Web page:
More than a decade after the 9/11 attacks and George W. Bush’s “war on terror,” U.S. justice remains mired in Kafkaesque legal swamps at Guantanamo Bay and Bagram, places where murky theories about “unlawful combatants” mean detainees have no real rights, says ex-CIA analyst Paul R. Pillar.
Western powers test out harsh economic sanctions on Iran. Israel pins the blame for a bus bombing in Bulgaria on Iranian agents, presumably retaliating for Israeli assassinations of Iran’s scientists. As tensions ratchet up – Syria’s unraveling, too – the chances for a disastrous war escalate, says ex-CIA analyst Paul R. Pillar.
Secretary of State Hillary Clinton’s visit to newly democratic Egypt was met by some protesters throwing tomatoes, but her stop in Israel, which included no overt signs of dissension, may have had more turmoil just below the surface, writes ex-CIA analyst Paul R. Pillar.
Egypt’s new president, Mohamed Morsi of the Muslim Brotherhood, made a pragmatic statement with his choice of a first foreign trip, visiting Saudi Arabia and its oil-rich monarchy, observes former CIA analyst Paul R. Pillar.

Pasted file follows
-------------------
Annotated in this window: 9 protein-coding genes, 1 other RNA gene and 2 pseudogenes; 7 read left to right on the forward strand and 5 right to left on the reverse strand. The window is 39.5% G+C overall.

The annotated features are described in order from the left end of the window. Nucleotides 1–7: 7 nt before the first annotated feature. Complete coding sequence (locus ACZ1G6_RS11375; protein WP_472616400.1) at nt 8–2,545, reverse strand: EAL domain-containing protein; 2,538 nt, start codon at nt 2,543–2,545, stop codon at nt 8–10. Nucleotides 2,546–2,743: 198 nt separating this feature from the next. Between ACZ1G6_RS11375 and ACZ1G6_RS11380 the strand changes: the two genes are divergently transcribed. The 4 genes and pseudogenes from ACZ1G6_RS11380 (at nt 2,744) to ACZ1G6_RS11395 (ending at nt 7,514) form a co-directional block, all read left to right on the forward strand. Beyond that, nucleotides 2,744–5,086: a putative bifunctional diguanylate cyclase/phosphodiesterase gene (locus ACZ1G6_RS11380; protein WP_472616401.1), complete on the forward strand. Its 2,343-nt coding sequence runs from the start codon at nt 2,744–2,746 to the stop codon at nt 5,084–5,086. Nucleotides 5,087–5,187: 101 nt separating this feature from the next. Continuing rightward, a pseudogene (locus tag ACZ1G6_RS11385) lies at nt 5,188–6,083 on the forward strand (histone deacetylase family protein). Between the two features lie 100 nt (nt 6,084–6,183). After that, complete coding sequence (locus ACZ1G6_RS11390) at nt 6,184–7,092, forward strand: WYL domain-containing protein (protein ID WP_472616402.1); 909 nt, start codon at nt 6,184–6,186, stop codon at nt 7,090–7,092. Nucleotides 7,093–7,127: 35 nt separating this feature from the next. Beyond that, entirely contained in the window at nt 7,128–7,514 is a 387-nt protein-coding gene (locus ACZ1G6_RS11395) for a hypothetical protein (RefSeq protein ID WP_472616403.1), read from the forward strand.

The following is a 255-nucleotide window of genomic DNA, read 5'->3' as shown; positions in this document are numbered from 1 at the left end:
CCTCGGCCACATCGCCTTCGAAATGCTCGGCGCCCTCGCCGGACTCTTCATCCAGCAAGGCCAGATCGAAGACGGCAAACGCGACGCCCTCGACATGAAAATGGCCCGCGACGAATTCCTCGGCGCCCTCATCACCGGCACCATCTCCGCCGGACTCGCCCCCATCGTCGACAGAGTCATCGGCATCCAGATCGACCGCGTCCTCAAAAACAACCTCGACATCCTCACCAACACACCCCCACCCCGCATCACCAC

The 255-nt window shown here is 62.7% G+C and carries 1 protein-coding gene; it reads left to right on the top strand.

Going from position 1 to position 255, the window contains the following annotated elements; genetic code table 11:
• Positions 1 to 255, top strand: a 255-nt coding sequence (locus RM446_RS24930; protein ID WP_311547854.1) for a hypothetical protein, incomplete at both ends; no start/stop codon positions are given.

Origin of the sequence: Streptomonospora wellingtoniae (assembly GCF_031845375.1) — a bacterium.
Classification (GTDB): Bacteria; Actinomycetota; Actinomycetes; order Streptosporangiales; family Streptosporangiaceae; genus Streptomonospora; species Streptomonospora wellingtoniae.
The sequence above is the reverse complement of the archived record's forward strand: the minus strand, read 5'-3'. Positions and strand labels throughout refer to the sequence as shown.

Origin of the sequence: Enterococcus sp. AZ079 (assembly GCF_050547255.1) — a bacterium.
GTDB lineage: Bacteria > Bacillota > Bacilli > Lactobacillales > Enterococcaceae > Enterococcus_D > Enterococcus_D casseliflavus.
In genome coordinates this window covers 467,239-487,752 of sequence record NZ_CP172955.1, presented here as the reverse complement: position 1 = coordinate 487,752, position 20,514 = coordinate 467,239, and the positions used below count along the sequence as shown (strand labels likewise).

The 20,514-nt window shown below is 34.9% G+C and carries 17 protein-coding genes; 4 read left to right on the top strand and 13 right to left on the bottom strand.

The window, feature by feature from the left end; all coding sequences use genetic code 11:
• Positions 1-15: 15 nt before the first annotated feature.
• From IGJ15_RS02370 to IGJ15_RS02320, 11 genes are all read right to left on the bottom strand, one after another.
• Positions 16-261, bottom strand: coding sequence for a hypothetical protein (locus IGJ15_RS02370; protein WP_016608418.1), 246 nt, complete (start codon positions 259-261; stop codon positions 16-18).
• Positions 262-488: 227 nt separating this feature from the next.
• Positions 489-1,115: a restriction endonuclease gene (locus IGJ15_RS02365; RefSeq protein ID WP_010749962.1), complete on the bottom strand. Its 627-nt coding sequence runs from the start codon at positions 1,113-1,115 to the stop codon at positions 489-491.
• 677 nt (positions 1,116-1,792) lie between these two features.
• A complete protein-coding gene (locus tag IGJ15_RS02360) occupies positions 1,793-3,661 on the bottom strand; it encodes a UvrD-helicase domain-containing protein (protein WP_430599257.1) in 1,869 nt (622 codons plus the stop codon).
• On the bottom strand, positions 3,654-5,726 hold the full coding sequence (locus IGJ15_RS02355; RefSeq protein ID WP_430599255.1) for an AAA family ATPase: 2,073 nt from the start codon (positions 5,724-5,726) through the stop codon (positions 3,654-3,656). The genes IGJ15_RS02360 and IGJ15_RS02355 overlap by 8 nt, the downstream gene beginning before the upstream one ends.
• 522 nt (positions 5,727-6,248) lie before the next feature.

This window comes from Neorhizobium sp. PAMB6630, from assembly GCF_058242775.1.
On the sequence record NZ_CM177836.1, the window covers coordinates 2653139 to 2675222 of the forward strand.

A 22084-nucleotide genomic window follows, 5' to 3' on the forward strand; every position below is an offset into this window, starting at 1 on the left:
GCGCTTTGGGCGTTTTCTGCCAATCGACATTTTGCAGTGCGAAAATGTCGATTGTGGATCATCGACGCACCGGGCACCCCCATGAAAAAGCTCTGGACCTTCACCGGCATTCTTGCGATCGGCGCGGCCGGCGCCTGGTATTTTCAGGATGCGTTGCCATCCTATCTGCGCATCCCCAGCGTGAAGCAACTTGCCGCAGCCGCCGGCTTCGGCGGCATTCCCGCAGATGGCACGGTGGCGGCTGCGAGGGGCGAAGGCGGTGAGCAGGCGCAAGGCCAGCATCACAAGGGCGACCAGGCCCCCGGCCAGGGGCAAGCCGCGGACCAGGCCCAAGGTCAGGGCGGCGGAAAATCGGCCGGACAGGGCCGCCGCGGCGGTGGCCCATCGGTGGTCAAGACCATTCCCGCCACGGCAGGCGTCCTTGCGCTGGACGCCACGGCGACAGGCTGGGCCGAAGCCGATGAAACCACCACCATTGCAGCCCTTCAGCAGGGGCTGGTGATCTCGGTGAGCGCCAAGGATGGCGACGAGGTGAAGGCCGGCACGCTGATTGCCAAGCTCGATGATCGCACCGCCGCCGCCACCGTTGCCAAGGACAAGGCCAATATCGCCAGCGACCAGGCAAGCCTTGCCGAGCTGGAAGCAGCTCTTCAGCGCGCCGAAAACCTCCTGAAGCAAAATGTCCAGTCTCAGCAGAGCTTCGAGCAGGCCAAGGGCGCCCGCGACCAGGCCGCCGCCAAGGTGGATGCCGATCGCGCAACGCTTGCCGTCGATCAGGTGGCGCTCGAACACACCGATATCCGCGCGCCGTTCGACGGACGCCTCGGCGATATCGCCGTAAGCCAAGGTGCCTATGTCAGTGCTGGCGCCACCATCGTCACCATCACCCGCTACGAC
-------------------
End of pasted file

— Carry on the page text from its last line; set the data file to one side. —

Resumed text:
America’s influential neocons cite the lack of progress in Iranian nuclear talks as reason for more sanctions and more threats, but the real problem is the West’s unwillingness to reward Iran’s concessions with meaningful relaxation of sanctions and threats, says ex-CIA analyst Paul R. Pillar.
A United Nations conference is looking at ways to reduce global instability by regulating the international flow of guns and other conventional weapons. But the talks face the usual obstacles, including political resistance in the United States to any constraints on the gun trade, ex-CIA analyst Paul R. Pillar writes.
The Muslim Brotherhood’s victory in Egypt has stoked fear in some circles that Cairo might renege on its peace treaty with Israel. But another part of that reality is that Israel never fulfilled its commitment to withdraw from Palestinian land on the West Bank, notes ex-CIA analyst Paul R. Pillar.
The Vietnam War may seem like ancient history to many Americans, but that destructive conflict holds important lessons for the present, especially the danger of “group think” driving foreign policy and the value of insights that clash with conventional wisdom, says ex-CIA analyst Paul R. Pillar.
President Obama rebranded the “global war on terror” the “war on Al Qaeda,” but his counterterrorism strategy hews closely to President George W. Bush’s, as the U.S. joins conflicts in Yemen and elsewhere that have little connection to the 9/11 attacks, as ex-CIA analyst Paul R. Pillar writes.
As talks on Iran’s nuclear program resume in Moscow, the United States and Western powers are showing little willingness to pull back on economic sanctions, even in exchange for Iran’s suspension of its higher refinement of uranium. Ex-CIA analyst Paul R. Pillar suggests looking at the issue from the Iranian side.